Constantly improving technology and a global automotive industry require familiarity on the part of automotive managers with the production, manufacturing and design aspects of vehicles as well as the business, technology and financial management side of the industry. Undergraduate automotive technology management programs introduce students to the fundamentals of vehicle design while improving communication and general business skills. Some of the top programs offer a low student-to-faculty ratio and access to internships, scholarships, highly trained faculty and top-notch technology.

Ferris State University

Ferris State University, located in Michigan, offers a bachelor’s degree program in automotive management. Students complete several industry-specific courses, including dealership operations, automotive materials, automotive technology, warranty administration and product distribution. Students can obtain industry-funded scholarships and complete paid internships to reinforce classroom learning. FSU ranks as the 16th best Midwestern school in “U.S. News & World Report” because of its financial aid availability, quality of courses and tuition costs.

University of Central Missouri

The University of Central Missouri School of Technology’s undergraduate automotive technology major includes specialization options in service management or design technology. UCM has a student-to-faculty ratio of 19-to-1 and a total enrollment of nearly 9,000, the Princeton Review states. The Association of Technology, Management and Applied Engineering and the National Automotive Technicians Educational Foundation accredit UCM’s program. Students experiment at The Gaines Technology Complex and complete hands-on internships at various automotive facilities. The Society of Automotive Engineers provides networking and performance development opportunities. UCM awards over $7 million in scholarships each year. “U.S. News & World Report” lists UCM in its top 100 colleges in the Midwest due to its variety of programs, high acceptance rate and low tuition rate, ranking 92nd overall.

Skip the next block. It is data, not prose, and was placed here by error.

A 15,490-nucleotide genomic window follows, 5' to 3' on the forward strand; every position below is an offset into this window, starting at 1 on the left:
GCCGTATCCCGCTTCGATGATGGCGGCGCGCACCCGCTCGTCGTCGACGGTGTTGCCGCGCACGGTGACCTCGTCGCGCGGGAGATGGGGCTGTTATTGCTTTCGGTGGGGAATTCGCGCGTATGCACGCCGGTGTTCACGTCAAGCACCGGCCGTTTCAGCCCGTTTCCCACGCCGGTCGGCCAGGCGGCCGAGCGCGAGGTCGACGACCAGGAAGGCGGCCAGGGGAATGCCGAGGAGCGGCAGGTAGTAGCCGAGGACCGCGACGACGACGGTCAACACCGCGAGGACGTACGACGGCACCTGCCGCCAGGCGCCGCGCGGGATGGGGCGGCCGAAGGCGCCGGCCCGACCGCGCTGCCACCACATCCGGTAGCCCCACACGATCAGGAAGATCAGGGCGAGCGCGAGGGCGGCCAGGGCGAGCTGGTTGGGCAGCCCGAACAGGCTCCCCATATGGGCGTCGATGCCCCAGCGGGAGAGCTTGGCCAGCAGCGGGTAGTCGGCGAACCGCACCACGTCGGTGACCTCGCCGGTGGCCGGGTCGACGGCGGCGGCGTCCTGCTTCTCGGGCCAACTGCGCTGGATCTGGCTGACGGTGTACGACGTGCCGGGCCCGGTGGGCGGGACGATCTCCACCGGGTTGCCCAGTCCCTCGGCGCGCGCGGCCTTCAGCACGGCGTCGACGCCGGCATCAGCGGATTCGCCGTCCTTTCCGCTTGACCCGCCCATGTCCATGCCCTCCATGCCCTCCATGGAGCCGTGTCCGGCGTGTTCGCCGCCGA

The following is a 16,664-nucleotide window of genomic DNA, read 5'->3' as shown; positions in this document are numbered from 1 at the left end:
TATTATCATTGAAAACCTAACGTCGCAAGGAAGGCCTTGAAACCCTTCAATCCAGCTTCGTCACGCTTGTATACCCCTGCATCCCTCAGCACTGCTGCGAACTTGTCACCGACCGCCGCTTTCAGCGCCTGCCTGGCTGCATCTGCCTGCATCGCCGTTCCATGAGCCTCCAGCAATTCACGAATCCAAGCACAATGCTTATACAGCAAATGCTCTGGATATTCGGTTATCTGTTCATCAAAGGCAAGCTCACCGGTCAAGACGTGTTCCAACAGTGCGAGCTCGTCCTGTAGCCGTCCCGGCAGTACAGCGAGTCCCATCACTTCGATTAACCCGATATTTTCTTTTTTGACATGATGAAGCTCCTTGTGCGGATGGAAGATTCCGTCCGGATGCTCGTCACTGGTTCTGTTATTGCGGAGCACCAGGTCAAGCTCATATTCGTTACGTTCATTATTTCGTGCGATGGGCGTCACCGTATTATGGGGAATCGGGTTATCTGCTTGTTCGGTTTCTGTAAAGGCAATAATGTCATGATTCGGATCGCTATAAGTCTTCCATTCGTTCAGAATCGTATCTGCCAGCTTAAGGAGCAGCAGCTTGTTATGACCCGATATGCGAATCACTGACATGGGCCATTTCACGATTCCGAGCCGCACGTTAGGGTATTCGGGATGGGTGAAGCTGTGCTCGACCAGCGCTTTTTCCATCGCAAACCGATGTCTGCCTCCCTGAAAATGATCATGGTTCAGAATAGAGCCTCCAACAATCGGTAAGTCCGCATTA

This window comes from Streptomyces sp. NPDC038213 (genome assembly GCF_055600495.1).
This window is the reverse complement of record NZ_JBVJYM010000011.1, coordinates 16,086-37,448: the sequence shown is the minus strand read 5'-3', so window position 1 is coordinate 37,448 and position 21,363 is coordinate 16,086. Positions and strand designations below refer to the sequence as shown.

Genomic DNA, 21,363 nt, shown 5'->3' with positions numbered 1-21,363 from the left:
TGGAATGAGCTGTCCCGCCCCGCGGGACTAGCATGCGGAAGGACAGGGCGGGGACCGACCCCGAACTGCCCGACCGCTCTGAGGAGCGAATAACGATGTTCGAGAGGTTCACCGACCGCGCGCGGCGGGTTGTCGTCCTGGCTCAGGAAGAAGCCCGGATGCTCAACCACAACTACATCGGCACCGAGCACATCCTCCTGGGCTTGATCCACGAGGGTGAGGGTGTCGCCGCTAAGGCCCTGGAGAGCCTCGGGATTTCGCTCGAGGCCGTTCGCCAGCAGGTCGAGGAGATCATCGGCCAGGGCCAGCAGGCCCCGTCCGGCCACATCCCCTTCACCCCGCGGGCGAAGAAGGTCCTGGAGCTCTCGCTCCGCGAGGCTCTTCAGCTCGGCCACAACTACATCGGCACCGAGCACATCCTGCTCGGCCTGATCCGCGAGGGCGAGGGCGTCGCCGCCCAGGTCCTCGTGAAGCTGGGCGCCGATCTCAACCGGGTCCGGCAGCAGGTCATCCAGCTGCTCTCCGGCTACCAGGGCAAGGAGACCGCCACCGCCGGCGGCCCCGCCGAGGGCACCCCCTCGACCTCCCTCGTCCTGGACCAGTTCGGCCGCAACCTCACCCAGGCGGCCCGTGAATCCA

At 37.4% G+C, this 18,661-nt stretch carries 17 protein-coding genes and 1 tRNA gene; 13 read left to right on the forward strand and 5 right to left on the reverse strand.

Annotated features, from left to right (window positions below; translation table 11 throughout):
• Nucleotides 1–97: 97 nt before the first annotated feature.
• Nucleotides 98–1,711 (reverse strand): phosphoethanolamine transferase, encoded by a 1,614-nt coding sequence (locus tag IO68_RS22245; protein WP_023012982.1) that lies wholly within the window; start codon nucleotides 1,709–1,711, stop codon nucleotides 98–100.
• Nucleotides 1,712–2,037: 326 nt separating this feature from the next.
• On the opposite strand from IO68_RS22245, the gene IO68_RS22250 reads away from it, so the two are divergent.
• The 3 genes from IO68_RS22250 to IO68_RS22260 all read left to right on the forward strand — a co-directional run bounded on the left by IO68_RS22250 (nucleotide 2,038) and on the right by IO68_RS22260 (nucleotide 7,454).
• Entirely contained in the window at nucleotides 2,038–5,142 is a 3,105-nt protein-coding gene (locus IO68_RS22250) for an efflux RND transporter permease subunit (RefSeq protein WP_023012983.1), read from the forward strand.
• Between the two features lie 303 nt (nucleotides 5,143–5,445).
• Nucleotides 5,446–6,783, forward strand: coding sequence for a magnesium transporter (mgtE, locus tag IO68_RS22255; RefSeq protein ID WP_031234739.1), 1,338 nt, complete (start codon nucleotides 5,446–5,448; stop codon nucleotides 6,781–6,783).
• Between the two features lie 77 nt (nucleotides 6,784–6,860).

Pennsylvania College of Technology

Pennsylvania College of Technology’s bachelor’s degree in automotive technology allows students to complete either automotive or collision repair courses for the first half of their 4-year program. The second half is dedicated to management skills conducive to the automotive industry, such as personnel management, problem-solving methods, customer service and automotive sales. Graduates pursue careers in various fields, such as automotive business management, service and parts sales, fleet management or field service engineering. PCT’s program is accredited by the Association of Technology, Management and Applied Engineering. “U.S. News & World Report” ranks PCT 29th best college in the northern United States because of its student-to-faculty to ratio of 17-to-1 and relatively low tuition rate. Nearly 70 percent of PCT’s classes have less than 20 students.

Pittsburgh State University

Pittsburgh State University, located in Pittsburgh, Kansas, offers an undergraduate automotive technology program with specialization options in manufacturing management, service management or collision repair and insurance management. PSU’s curriculum includes two years of general education courses and two years of more specialized, technical courses such as service techniques, quality control, collision technology fundamentals and structural analysis. PSU ranks 77th among all Midwestern colleges by “U.S. News & World Report,” due to its low tuition cost, high admissions rate and student-to-faculty ratio of 19-to-1.

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